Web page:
• Three large grey shapes moved towards us. 
    • NOT Three, large, grey shapes moved towards us.

Rule 4

  • Use commas to set off phrases if they could be eliminated from the sentence without changing its meaning.
    • The helicopter, with its spotlight, circled above.

Rule 5

  • Use commas to set off transitional phrases:
    • As a matter of fact, American football dates back to the Middle Ages.

Or..

Check for missing or unnecessary commas by reading your paper out loud and noting where you naturally pause – chances are a comma belongs there.

Comma example

"Strong talented and natural writers have always been first of all readers yet we often ignore the relationship” she says going on to comment on the connection between reading and writing termed simply if rather uncreatively “the reading/writing connection” by the education community has been investigated and examined only since the early 1980s.

Comma example answer

“Strong, talented, and natural writers have always been, first of all, readers, yet we often ignore the relationship,” she says, going on to comment on the connection between reading and writing, termed simply if rather uncreatively “the reading/writing connection” by the education community, has been investigated and examined only since the early 1980s.

Commas change meaning...

Compare the title of this book when written with and without commas. Does this meaning change?

  • Eats, shoots, and leaves
  • Eats shoots and leaves

No. 5 Organization

  • Papers with poor organization become confusing or repetitive. 
    • Outline before you begin writing. 
    • Gloss (write the topic of a paragraph in the margins). 
    • Check for transitions, topic sentences, a firm and clear thesis, and a strong introduction and conclusion. 
    • Remember that every paragraph should support your thesis!

Ways to keep your work organized

  • Listing
  • Clustering
  • Mapping
  • Webbing
  • Flowcharting
  • Outlining
  • Glossing
  • Notecards

No. 6 Nouns and pronouns

  • We often use singular nouns with plural pronouns when we speak to avoid having to use a gendered pronoun.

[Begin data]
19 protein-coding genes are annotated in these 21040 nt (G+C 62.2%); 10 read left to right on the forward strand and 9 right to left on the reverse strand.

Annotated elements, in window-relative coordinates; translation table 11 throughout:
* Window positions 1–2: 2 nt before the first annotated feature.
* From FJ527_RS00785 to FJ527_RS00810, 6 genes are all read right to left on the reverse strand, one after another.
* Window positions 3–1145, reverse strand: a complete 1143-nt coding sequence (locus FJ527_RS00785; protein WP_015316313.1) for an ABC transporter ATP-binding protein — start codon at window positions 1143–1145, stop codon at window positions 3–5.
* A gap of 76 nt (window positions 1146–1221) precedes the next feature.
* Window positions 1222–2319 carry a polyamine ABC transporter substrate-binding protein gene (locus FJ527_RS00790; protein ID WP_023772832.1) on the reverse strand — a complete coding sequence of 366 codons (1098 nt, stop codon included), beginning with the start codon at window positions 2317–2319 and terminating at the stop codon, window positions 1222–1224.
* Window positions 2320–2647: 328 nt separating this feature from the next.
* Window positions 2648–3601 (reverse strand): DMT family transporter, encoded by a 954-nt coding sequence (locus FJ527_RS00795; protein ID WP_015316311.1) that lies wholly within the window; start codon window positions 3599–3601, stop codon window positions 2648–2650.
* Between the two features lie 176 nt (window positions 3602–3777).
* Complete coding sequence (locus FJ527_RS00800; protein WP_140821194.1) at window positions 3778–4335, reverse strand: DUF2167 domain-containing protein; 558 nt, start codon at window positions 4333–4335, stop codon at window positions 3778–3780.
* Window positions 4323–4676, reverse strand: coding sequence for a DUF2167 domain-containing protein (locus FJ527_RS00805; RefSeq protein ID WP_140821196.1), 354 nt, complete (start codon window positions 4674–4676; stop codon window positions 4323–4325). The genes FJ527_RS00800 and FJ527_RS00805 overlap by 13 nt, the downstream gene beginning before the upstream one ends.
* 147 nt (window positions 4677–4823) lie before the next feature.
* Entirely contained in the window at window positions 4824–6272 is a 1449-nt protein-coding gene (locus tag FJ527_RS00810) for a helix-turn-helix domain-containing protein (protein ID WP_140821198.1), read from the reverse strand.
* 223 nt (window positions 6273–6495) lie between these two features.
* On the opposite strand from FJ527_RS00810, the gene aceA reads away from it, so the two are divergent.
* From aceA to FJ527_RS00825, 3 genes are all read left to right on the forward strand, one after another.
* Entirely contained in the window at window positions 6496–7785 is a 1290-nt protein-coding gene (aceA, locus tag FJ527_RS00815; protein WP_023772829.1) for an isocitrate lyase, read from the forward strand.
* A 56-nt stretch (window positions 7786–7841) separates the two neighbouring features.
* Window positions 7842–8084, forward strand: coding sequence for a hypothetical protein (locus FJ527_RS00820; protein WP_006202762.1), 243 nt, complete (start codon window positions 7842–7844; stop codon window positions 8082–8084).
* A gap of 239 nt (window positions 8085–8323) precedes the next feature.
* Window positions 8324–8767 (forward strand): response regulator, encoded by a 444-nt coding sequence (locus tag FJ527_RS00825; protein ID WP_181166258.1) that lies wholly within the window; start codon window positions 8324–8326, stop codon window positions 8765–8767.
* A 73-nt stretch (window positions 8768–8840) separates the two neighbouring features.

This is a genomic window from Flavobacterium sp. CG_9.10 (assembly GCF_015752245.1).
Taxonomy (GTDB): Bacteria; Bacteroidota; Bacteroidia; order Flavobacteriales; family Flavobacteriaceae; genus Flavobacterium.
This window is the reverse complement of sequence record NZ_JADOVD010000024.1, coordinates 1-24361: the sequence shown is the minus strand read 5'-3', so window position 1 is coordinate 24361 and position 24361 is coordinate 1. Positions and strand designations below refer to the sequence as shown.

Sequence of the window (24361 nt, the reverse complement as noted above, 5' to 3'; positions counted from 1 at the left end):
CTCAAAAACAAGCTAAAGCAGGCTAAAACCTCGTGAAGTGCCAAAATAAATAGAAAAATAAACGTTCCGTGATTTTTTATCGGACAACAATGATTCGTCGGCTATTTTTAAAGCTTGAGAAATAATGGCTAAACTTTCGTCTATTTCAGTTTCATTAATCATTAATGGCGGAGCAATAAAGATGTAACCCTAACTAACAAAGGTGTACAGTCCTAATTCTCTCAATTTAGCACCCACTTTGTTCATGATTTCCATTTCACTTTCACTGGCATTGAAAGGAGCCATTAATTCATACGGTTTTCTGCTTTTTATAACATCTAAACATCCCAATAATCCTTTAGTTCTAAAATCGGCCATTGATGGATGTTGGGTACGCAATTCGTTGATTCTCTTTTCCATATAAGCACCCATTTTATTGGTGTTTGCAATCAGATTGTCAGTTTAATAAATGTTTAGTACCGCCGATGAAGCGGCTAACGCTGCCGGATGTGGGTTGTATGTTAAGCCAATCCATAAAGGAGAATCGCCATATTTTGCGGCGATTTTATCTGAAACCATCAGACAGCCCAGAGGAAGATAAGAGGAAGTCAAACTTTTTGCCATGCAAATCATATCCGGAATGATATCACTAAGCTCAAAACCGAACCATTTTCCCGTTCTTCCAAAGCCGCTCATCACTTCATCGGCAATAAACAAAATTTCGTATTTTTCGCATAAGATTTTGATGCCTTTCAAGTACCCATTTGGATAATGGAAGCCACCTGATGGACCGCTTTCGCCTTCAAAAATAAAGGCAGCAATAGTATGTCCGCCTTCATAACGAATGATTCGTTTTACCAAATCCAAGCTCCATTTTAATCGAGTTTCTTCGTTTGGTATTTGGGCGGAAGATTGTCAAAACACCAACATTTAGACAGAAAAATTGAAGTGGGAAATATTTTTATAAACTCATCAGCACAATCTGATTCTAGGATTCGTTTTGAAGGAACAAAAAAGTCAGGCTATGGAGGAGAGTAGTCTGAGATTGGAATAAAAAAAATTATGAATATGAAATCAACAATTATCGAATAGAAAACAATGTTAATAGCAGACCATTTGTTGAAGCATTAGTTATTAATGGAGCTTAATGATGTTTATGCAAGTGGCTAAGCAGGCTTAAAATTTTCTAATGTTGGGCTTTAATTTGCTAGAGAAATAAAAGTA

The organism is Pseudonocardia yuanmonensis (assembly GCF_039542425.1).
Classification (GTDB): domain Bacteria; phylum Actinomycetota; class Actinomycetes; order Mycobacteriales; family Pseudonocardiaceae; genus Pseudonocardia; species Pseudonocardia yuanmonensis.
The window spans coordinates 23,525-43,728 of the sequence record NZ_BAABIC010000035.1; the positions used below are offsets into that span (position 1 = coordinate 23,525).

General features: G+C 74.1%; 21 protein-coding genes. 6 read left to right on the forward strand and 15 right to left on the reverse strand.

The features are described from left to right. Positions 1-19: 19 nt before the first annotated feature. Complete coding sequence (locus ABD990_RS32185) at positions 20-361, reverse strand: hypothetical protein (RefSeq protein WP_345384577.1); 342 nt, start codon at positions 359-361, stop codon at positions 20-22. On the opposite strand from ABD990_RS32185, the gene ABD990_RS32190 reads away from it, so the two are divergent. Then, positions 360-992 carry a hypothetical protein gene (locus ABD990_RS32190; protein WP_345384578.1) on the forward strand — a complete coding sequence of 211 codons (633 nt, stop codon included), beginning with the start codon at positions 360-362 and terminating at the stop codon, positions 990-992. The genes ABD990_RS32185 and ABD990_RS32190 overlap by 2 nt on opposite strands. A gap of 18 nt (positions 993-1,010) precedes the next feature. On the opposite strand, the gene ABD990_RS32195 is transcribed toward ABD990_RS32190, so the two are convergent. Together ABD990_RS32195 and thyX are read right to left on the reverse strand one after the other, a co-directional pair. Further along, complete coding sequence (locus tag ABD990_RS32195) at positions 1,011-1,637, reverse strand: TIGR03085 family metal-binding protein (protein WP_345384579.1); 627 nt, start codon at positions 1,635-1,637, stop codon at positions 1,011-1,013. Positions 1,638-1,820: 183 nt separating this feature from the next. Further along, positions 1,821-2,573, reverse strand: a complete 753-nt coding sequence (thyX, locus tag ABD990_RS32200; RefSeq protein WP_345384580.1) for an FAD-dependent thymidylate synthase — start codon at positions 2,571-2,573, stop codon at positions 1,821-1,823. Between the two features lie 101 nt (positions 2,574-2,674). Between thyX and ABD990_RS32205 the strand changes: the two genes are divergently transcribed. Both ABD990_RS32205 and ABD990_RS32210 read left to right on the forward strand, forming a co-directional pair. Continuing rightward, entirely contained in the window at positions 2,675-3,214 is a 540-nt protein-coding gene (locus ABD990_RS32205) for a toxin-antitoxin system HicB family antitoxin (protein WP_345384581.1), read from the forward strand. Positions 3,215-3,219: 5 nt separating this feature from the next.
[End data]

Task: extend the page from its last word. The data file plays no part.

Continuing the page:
• For example, in “Each student has their own opinion,”  “student” is a singular noun, but “their” is a plural pronoun.
  • Avoid this by making the noun plural so it agrees with the plural pronoun.
    • “The students each have their own opinions.”
  • Or use “his or her” instead of “their.”
    • “Each student has his or her own opinion.”

No. 7 Inflated sentences

  • It’s important for your written work to sound like you. 
  • Inflating sentences by adding many prepositional phrases or passive voice makes your work sound pretentious, and could also make it difficult to read. 
  • For example:
    • Don’t say “in the event of” – say “if.” 
    • Don’t say “In regards to” – say “about.” 
    • Don’t say “I am of the opinion that” – say “I think.” 
    • Also avoid passive voice.
    • Try to eliminate as many forms of the verb “to be” as possible.

A dual-member team proceeded toward the apex of a natural geological protuberance, the purpose of their expedition being the procurement of a sample of fluid hydride of oxygen in a large vessel, the exact size of which was unspecified. One member of the team precipitately descended, sustaining severe fractional damage to the upper cranial portion of the anatomical structure. Subsequently the second member of the team performed a self-rotation translation oriented in the direction taken by the first team member.

Translation...

Jack and Jill went up the hill to fetch a pail of water.  Jack fell down and broke his crown and Jill came tumbling after.

To avoid sentence inflation:

  • Use the active voice  
  • Use active verbs
  • Scale down wordy phrases
  • Reduce prepositional phrases
  • Reduce use of “there are/is”
  • Avoid unnecessarily inflated words

No. 8 Apostrophes

  • Replace deleted numbers or letters
    • Ex. “the ’60s”
    • Ex. “can’t” or “you’re”
  • Make nouns possessive
    • Ex. “the dog’s collar” (singular)
    • Ex. “the five cats’ home” (plural)

Apostrophes never, never, never make words – even numbers or abbreviations – plural!

No. 9 The difference between speech and writing

  • Keep in mind the difference between speech and writing:
    • Many things we say when we speak are not acceptable in written work. 
    • For example, I might say, “I gotta work ’til eight,” but when I write, I should say, “I have to work until eight.”
    • Other colloquialisms like “something like that” or “like” should be avoided.
    • Remember that even the most informal paper is slightly more formal than speech.

How would you say it to your boss?

  • I’m suppose to (“supposeta”) go home.
    • I’m supposed to go home.
  • Each person went to their homes.
    • Each person went to his or her home.
  • I gotta go home.
    • I’ve got (OR I need) to go home.
  • I use to go (“useta”) go home.
    • I used to go home.
  • I’m gonna go home.
    • I’m going to go home.
  • I hafta go home.
    • I have to go home.
  • She was like, “Go home!”  OR  She goes, “Go home!”
    • She said, “Go home!”

No. 10 Spelling and Grammar Check

  • Spelling and/or Grammar Check may:
    • automatically change a word’s spelling when your spelling was right
    • offer you several words that are spelled similarly but mean radically different things
    • mark sentences wrong that may be correct
    • give “correct” options that are illogical or just plain wrong
  • Remember, you know your work better than any machine – neither grammar nor spell check is a replacement for proofreading your own work. 

Examples from: